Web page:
I led this hike for some Forest Service people who had never been in that area before. I've hiked with two of them several times (on designated trails) and knew them to be strong hikers. The third guy was a last minute addition. I described what this hike would entail beforehand so there would be no ugly surprises. Well...
Everyone was psyched for the trip and we left the trailhead by 8am. The first 4 miles down the Dutchman Trail was filled with lightness and happy chatter. As we speed marched through Boulder Basin, we almost trampled a Sonoran Whipsnake who was on the edge of the trail with a lizard in its mouth (sideways). This kind of activity seemed unusual, since it was barely 60 degrees and the sun was just beginning to peek out from the cloud cover. I stared at the spectacle for a full minute before I even thought to reach for my camera. By then it had grown tired of us gawking at it and disappeared into the brush. Where is Angela when you need her? I could probably use a refresher course in 'tibber mode'. I think I only took 6 photos all day.
I took everyone out the long way, since they had never seen Little Boulder Canyon. Once we turned off the trail and began the rock hop, the friendly banter abruptly ceased and hints of grumbling were coming from the rear. I hoped that I was just imagining that because if they thought this was unpleasant, there was a big surprise in store for them ahead.
When we got to the area where you start climbing up, I mentioned again that there was no real trail and the two common routes on either side were very difficult to follow going up, but much easier to see coming back down. I pointed to the spot on top that we were aiming for and proceeded ahead seeking the path of least resistance.
Having done some serious off-trail hiking with me before, Dean was initially enthusiastic about the challenge. We spread out as scouts looking for the best route for the two behind us to follow. As the climb got steeper, the footing got looser and the brush got thicker, the mutterings of discontent were impossible to ignore. Hoping to avoid a strike, I decided I'd better play my Ace, so I brought out the cookies. But, I knew this was only a temporary distraction and we still had a long way to go.
Back on the move, Dean took the lead. Maybe he thought there was a trail here somewhere and I was failing them. Or, maybe he just wanted to get this over with as quickly as possible. The other two followed him, leaving me at the rear. Abandoning our present route, he took off in a different direction with the others behind. I chose to continue in the same direction. After 5 minutes or so, I thought I should stop and get a fix on their location. That was about the time they noticed I was not behind them and I could hear them asking each other, "Where's Kat?" and "We lost Kat." I could see them turning around to look for me below. I watched this for a few moments just to build suspense (an admittedly evil gesture intended as payback for having so little faith in me). Then I called out and much to their surprise, I was far above them. Vindicated, I waited for them to catch up before continuing on.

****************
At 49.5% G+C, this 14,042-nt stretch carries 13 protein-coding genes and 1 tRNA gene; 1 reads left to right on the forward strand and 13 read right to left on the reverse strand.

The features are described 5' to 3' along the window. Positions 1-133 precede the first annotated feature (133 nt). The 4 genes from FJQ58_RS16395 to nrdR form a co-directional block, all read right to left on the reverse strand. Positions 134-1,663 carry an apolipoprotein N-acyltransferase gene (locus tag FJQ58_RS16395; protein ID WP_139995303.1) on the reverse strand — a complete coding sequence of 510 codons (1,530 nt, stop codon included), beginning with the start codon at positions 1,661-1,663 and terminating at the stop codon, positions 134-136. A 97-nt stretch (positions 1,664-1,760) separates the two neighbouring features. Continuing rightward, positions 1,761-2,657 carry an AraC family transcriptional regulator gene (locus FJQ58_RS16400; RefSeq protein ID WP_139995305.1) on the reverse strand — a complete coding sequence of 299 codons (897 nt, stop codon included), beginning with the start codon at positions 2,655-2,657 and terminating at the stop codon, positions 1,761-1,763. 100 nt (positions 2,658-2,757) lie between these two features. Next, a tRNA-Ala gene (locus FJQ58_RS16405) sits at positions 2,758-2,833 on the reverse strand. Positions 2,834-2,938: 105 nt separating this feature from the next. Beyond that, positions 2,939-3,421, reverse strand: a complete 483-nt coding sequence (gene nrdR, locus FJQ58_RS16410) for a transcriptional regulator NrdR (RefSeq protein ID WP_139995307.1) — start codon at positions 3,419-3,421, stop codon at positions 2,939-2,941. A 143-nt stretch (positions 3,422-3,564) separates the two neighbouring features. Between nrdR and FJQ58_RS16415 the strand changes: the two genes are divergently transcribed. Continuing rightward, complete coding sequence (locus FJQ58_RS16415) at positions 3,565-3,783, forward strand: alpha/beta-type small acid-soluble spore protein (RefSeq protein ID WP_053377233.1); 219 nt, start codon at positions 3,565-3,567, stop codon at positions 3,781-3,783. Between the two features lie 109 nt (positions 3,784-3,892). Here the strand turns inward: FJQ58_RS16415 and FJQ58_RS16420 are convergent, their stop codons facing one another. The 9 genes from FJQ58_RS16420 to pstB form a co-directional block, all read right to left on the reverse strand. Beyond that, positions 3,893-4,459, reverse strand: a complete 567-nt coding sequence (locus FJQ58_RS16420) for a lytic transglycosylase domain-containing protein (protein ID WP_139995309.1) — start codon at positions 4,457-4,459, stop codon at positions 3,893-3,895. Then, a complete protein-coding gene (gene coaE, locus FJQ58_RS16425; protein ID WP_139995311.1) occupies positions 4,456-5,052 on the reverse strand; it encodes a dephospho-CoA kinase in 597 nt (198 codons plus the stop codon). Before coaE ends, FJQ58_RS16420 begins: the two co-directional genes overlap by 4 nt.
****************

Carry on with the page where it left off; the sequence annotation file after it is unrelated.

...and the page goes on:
But, it wasn't long before the grievance committee resumed with a vengeance. We were 3/4 of the way up and there was talk of stopping now for lunch and then going back down. Sensing a mutiny, I implored them to continue. "It may not look like it, but we are almost there... really! The hardest part of the climb is behind you. You can't quit now." I was looking into 3 faces that seemed quite anxious to 'unfriend' me. From their nervous backward glances, I could tell they had serious concerns about getting back down. I told them, "Getting down isn't nearly as hard as going up. There's a pretty good route to my left that's easy to follow and it won't take half as long. You can see it pretty well all the way down - you just can't see it to go up. We're almost to the top now." They seemed to visibly relax (a little) and I took that as my cue to press on, although, I'm sure they hadn't ruled out the possibility that they were being led to their doom by the poster child for criminal insanity.
Without further drama, we made it to the top, where they all marveled at the view, forgetting the cost. Still no one seemed very interested in doing much exploring on top. I was the only one to venture out to the spines while they stayed at the crest and had lunch.
As luck would have it, I wasn't lying about the trip down and we made it easily in good time. With nothing but clear sailing ahead, good spirits returned and after an informal vote, it was decided that my life should be spared this one time.
The only other person we saw all day was less than a quarter mile from the trailhead on our way back... a 300+ lb man walking a 3 lb dog who stopped us to ask what has now moved up to the top of my list of "Just When You Think You've Heard Everything". As he gestured toward the entire wilderness that he had just barely stepped into, he asked, "Is there anything out there, or is it just more of the same?" Fortunately, I was momentarily speechless. Knowing my limitations and realizing that no good could possibly come from any response on my part, I immediately vacated the scene - leaving Georgy to field this one in her usual diplomatic fashion. I have no idea what she said to him because I was already too far away by the time she composed herself well enough to reply.